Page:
Home > News > A $30 Bounced Check for School Lunches Turned Into a $700 Debt Collection Nightmare

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A Washington state mom owes nearly $700 after bouncing a $30 check for her children’s school lunches, Reuters reported Oct. 3.

North Thurston High School officials in Lacey, Wash., sent the unpaid amount to a debt collection agency months after the check failed to clear Christina Johnson-Conley’s account, though the school had sent Johnson-Conley multiple notices before then, a school district spokeswoman told Reuters.

The ordeal began last school year, when Johnson-Conley sent the check that would have paid for about 10 school lunches. After the check bounced, the school sent her two letters — one in November and one in May — before notifying her they were turning over the debt to a collection agency, the spokeswoman said.

That agency, Grimm Collections, filed a lawsuit and received a judgment against Johnson-Conley in July for $535. With court costs, fees and interest, Johnson-Conley now owes about $695, agency owner David Grimm told Reuters. The school said it has not yet received payment.

Johnson-Conley said she is “outraged over the amount” and never received court papers, Reuters said, citing her interview with Seattle news outlet KOMO.

She’s not the first person to run into debt problems concerning school fees. In January, Utah schoolchildren had their lunches thrown out because their parents were past-due on lunch fees, and a Pennsylvania woman died in a jail cell where she was serving a sentence to satisfy unpaid truancy fines (her death seemed to be an unfortunate coincidence).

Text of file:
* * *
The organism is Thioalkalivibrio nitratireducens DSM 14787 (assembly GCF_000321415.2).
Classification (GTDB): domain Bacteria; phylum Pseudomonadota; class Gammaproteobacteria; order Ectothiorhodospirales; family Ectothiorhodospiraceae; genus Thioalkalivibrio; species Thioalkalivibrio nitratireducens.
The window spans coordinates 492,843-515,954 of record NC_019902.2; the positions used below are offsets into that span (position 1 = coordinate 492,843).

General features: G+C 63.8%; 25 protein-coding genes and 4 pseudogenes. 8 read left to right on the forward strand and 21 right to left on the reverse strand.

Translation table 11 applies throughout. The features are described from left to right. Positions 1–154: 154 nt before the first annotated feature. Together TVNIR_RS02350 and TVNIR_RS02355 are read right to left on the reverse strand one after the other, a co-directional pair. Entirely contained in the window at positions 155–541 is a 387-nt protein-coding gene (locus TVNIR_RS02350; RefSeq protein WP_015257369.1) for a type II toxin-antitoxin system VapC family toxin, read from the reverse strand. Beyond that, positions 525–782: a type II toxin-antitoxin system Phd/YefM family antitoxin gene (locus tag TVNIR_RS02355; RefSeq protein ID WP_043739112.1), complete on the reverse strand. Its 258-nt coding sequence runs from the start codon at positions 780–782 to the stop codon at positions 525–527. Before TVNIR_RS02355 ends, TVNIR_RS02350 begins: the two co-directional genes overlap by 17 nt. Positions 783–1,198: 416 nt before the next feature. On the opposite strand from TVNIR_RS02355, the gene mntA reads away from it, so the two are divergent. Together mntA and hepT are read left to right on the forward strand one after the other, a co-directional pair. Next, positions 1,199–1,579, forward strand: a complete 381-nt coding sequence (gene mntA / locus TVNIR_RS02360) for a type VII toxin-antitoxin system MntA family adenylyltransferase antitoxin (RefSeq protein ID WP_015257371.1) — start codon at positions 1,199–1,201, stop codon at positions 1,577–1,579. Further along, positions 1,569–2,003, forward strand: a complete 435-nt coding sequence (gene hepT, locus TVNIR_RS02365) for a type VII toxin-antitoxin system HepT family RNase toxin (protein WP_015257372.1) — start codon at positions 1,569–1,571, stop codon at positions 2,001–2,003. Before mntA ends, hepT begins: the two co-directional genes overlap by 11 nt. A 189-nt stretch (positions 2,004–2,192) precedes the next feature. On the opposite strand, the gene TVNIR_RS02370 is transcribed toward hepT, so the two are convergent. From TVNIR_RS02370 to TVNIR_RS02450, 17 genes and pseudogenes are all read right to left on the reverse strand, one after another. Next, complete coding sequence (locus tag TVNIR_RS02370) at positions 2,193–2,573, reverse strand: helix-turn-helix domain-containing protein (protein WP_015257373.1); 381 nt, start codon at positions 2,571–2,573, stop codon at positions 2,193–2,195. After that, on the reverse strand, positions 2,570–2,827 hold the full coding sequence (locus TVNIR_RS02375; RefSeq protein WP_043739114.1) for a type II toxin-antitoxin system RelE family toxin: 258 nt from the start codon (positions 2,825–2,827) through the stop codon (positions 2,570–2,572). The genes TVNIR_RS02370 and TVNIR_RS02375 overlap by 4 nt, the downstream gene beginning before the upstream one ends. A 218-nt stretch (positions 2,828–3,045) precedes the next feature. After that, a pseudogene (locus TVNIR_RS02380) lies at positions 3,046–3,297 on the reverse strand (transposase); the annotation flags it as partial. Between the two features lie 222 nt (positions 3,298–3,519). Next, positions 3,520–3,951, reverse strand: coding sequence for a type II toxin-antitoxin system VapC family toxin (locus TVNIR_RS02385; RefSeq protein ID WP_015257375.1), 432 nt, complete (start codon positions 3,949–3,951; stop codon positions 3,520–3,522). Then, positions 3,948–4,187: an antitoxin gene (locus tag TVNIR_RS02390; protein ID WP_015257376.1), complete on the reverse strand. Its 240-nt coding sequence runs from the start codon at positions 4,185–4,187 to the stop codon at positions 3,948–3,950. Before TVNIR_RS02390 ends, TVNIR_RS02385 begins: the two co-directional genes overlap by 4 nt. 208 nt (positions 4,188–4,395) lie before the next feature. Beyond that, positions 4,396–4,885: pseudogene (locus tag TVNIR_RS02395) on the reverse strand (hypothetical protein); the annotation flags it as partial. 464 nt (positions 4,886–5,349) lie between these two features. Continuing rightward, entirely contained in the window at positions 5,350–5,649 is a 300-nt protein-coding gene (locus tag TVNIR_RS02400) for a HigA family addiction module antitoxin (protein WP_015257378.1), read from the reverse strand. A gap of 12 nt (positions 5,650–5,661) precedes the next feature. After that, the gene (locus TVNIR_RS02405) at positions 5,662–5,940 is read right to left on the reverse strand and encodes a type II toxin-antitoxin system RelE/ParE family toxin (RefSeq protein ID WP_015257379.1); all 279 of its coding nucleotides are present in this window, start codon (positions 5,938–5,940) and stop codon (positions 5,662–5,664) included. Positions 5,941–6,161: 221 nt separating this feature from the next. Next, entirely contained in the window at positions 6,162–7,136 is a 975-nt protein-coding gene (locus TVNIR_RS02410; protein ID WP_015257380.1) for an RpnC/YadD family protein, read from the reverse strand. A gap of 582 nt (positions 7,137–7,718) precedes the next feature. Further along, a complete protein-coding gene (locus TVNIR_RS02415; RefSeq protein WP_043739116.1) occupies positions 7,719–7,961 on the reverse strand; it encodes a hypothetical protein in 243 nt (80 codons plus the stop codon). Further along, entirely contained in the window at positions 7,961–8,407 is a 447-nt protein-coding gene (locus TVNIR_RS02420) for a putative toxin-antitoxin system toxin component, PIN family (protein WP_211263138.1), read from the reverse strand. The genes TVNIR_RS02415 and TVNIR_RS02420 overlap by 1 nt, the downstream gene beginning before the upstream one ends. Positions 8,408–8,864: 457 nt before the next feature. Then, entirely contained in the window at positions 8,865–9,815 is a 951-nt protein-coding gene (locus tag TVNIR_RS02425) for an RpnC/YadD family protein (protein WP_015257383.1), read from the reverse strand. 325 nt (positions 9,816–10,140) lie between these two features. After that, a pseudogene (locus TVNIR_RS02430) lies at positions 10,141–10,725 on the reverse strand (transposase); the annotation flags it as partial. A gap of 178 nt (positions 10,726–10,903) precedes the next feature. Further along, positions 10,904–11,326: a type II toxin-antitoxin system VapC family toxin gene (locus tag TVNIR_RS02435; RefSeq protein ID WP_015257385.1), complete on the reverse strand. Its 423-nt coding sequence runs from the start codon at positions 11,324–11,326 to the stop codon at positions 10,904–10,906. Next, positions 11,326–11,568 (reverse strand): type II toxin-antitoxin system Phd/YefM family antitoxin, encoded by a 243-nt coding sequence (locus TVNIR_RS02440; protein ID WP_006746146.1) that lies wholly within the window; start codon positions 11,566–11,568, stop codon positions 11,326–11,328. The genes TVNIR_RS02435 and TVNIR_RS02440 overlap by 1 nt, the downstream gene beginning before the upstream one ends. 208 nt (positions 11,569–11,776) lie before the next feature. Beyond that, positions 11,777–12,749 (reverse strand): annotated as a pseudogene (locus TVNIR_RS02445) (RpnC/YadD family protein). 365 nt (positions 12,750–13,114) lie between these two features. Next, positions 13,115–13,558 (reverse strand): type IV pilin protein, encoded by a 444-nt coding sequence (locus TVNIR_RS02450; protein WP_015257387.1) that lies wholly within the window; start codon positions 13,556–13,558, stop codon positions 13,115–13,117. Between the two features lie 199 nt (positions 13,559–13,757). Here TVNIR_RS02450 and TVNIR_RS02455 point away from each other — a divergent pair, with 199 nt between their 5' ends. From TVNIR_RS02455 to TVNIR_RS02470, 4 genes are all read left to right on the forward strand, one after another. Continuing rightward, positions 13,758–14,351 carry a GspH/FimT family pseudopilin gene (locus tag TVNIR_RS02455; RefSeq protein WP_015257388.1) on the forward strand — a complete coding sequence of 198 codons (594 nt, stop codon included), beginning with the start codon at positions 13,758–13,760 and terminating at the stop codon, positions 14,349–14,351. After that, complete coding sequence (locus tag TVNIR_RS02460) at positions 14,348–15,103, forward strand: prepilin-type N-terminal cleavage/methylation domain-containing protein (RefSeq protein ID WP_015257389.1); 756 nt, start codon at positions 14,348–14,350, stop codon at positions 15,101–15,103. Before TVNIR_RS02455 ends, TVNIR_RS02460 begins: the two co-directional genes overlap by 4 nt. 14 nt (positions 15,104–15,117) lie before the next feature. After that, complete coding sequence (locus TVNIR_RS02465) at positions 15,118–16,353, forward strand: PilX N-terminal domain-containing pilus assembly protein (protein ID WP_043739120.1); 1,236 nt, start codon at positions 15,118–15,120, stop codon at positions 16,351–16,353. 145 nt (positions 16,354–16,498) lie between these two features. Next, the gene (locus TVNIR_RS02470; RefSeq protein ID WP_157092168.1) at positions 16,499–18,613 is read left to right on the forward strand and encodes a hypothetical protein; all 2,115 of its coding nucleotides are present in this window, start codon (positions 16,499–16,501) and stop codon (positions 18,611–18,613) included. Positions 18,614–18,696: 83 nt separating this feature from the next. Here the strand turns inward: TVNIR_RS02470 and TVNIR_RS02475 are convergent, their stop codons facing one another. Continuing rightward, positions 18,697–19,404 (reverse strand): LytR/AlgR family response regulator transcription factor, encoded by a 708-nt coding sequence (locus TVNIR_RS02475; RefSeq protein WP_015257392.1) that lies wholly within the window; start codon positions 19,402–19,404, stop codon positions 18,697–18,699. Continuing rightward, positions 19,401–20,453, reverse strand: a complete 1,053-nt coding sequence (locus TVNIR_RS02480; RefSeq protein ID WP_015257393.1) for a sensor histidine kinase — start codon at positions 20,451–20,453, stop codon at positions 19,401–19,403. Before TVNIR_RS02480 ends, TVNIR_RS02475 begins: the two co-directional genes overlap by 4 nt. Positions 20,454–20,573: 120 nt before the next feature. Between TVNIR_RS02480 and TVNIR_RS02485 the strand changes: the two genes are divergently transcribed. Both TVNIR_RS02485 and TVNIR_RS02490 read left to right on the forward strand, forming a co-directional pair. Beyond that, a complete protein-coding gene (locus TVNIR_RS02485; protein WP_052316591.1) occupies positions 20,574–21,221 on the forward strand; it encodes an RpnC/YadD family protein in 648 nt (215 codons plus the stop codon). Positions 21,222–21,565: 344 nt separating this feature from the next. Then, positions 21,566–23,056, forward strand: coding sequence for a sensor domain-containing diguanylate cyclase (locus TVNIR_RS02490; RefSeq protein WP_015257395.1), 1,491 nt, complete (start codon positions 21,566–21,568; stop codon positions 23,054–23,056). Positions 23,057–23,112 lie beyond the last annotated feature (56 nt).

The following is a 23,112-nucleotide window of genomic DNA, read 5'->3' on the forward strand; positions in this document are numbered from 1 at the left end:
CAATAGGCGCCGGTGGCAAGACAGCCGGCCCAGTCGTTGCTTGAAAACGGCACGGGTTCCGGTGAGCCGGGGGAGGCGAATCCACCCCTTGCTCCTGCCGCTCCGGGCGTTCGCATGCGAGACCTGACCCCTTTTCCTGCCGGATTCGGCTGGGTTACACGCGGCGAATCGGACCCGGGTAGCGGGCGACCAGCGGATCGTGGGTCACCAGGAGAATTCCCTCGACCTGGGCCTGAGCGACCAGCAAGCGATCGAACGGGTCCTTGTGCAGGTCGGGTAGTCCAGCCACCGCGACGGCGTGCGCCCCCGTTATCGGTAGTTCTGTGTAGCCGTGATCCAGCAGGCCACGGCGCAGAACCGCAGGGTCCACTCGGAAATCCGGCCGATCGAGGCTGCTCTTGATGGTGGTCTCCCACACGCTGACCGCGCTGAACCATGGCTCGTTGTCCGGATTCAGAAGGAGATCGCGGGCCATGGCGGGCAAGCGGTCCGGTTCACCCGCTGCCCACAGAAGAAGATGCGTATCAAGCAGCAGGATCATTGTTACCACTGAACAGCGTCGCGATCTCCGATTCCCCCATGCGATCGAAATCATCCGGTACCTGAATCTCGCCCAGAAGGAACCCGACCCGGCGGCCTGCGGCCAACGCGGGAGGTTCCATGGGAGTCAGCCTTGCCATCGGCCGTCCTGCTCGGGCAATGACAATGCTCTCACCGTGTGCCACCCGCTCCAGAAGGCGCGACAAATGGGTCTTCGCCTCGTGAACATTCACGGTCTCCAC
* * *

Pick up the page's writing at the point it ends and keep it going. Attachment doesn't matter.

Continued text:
Millions of Americans struggle with debt collection, but sometimes it’s the small bills turned massive debts that seem most outrageous. Just because the amount seems insignificant doesn’t mean the person you owe won’t pursue it, which is why it’s important to not overlook parking tickets, small fines and bounced checks. If you can’t pay the amount immediately, it won’t hurt to contact whomever you owe to discuss a possible payment plan — it’s worth the effort to avoid having a collection account or judgment on your credit report.

Collections accounts damage your credit score, which may make it difficult for you to obtain credit, housing or utilities at an affordable price in the future. Pull your free annual credit reports to see if there are any accounts listed in collections, or if there are any mistakes that need to be corrected. And look at your credit scores regularly — you can get your credit scores for free through Credit.com, updated every 14 days — to watch for any changes that could signal a problem with your credit.

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